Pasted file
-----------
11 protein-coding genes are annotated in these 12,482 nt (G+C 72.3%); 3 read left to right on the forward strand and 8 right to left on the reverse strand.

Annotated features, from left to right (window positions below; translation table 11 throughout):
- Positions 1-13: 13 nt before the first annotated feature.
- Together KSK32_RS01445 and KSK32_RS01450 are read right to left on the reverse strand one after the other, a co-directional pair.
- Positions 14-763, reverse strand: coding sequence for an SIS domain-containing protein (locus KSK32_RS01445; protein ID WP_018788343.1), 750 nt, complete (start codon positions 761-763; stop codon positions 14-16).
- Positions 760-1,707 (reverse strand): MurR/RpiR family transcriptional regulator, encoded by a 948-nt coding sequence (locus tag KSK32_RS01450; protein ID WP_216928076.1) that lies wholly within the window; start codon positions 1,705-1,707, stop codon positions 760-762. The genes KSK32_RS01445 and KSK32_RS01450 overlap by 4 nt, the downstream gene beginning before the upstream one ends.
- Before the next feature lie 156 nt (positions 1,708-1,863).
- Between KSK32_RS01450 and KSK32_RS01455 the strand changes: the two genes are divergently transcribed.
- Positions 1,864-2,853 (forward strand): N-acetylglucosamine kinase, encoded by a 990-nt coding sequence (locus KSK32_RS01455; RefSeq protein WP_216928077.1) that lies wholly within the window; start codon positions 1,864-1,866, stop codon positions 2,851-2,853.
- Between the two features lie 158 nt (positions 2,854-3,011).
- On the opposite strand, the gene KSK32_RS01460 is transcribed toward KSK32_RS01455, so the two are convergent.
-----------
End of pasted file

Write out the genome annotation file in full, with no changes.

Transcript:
11 protein-coding genes are annotated in these 12,482 nt (G+C 72.3%); 3 read left to right on the forward strand and 8 right to left on the reverse strand.

Annotated features, from left to right (window positions below; translation table 11 throughout):
- Positions 1-13: 13 nt before the first annotated feature.
- Together KSK32_RS01445 and KSK32_RS01450 are read right to left on the reverse strand one after the other, a co-directional pair.
- Positions 14-763, reverse strand: coding sequence for an SIS domain-containing protein (locus KSK32_RS01445; protein ID WP_018788343.1), 750 nt, complete (start codon positions 761-763; stop codon positions 14-16).
- Positions 760-1,707 (reverse strand): MurR/RpiR family transcriptional regulator, encoded by a 948-nt coding sequence (locus tag KSK32_RS01450; protein ID WP_216928076.1) that lies wholly within the window; start codon positions 1,705-1,707, stop codon positions 760-762. The genes KSK32_RS01445 and KSK32_RS01450 overlap by 4 nt, the downstream gene beginning before the upstream one ends.
- Before the next feature lie 156 nt (positions 1,708-1,863).
- Between KSK32_RS01450 and KSK32_RS01455 the strand changes: the two genes are divergently transcribed.
- Positions 1,864-2,853 (forward strand): N-acetylglucosamine kinase, encoded by a 990-nt coding sequence (locus KSK32_RS01455; RefSeq protein WP_216928077.1) that lies wholly within the window; start codon positions 1,864-1,866, stop codon positions 2,851-2,853.
- Between the two features lie 158 nt (positions 2,854-3,011).
- On the opposite strand, the gene KSK32_RS01460 is transcribed toward KSK32_RS01455, so the two are convergent.